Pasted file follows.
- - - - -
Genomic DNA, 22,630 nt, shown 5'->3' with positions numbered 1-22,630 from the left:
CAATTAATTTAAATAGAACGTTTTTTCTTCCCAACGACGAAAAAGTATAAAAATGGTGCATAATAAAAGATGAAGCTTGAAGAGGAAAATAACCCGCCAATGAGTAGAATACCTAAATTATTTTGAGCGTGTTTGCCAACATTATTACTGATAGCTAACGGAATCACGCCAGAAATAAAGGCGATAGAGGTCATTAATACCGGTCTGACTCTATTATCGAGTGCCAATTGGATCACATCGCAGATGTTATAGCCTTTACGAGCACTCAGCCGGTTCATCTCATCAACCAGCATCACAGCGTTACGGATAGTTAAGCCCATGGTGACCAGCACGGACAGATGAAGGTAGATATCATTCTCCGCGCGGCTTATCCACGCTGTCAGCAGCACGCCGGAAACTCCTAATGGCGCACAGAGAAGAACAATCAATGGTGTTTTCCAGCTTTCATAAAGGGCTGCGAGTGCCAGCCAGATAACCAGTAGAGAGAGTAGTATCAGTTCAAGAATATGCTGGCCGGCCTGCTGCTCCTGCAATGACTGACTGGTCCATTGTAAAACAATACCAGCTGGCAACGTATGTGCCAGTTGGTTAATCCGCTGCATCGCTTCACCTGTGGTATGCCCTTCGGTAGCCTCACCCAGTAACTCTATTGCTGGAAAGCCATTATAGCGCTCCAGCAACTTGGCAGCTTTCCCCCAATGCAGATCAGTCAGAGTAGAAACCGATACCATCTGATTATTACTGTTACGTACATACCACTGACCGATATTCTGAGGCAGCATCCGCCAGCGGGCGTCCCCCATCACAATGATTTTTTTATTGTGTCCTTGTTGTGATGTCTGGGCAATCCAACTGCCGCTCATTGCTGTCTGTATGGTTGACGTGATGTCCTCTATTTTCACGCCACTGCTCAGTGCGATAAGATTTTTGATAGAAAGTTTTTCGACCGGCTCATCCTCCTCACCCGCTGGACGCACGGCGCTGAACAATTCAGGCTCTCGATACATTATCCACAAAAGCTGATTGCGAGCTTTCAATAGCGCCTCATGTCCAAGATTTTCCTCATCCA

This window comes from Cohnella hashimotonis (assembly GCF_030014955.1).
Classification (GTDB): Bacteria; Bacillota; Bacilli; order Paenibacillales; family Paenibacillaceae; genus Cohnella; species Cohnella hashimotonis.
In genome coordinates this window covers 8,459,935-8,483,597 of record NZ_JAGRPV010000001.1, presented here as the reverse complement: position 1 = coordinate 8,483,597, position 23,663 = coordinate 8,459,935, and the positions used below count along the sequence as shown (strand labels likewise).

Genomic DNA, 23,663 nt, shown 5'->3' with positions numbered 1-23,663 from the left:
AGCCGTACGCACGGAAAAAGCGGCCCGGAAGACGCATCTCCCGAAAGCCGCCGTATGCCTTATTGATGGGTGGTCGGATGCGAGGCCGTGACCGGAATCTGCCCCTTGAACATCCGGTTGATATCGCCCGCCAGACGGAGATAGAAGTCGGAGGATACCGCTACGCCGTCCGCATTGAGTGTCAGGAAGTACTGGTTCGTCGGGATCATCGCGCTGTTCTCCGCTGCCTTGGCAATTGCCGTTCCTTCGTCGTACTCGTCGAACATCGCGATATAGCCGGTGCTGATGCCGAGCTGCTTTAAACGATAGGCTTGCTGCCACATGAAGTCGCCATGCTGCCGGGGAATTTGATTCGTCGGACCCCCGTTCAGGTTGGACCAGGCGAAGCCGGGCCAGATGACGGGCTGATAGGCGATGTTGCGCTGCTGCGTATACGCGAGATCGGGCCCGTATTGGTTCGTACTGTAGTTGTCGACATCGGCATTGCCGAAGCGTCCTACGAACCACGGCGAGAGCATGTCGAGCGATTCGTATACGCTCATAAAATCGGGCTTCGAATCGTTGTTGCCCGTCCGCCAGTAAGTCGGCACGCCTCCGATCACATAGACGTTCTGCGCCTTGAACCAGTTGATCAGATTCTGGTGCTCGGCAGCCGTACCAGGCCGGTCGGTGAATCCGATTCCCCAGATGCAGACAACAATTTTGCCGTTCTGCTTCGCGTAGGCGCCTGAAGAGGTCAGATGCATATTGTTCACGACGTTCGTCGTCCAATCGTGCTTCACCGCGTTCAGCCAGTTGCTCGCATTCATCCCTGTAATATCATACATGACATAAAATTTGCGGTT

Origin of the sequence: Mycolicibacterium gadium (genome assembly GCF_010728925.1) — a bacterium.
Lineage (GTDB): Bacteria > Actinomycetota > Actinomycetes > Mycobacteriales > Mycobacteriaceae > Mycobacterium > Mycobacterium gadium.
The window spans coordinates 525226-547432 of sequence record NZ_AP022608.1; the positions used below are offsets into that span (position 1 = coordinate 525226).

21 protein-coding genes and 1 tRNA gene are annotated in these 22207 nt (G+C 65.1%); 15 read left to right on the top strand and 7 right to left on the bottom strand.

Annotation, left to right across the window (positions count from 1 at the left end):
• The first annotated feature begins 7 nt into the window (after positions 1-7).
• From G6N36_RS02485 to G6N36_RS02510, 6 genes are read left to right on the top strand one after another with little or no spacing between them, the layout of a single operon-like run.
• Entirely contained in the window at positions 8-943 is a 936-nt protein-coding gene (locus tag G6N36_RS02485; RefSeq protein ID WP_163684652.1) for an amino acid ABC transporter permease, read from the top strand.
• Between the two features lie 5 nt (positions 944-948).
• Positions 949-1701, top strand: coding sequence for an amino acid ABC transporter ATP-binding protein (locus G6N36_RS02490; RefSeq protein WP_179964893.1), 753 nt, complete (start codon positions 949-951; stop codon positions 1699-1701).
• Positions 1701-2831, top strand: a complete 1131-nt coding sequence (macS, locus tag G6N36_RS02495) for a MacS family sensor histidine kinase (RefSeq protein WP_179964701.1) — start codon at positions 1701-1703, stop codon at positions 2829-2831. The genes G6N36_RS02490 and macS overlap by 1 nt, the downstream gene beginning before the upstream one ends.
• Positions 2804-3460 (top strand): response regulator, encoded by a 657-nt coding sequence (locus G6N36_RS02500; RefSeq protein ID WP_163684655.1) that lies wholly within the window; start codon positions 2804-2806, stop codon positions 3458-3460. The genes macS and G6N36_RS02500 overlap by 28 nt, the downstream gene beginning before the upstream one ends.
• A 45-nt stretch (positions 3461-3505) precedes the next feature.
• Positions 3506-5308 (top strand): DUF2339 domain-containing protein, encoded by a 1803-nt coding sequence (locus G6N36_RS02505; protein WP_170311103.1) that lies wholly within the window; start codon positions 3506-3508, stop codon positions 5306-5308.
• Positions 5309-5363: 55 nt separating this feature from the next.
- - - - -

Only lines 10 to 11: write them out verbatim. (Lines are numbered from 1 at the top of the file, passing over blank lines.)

The window spans coordinates 525226-547432 of sequence record NZ_AP022608.1; the positions used below are offsets into that span (position 1 = coordinate 525226).

21 protein-coding genes and 1 tRNA gene are annotated in these 22207 nt (G+C 65.1%); 15 read left to right on the top strand and 7 right to left on the bottom strand.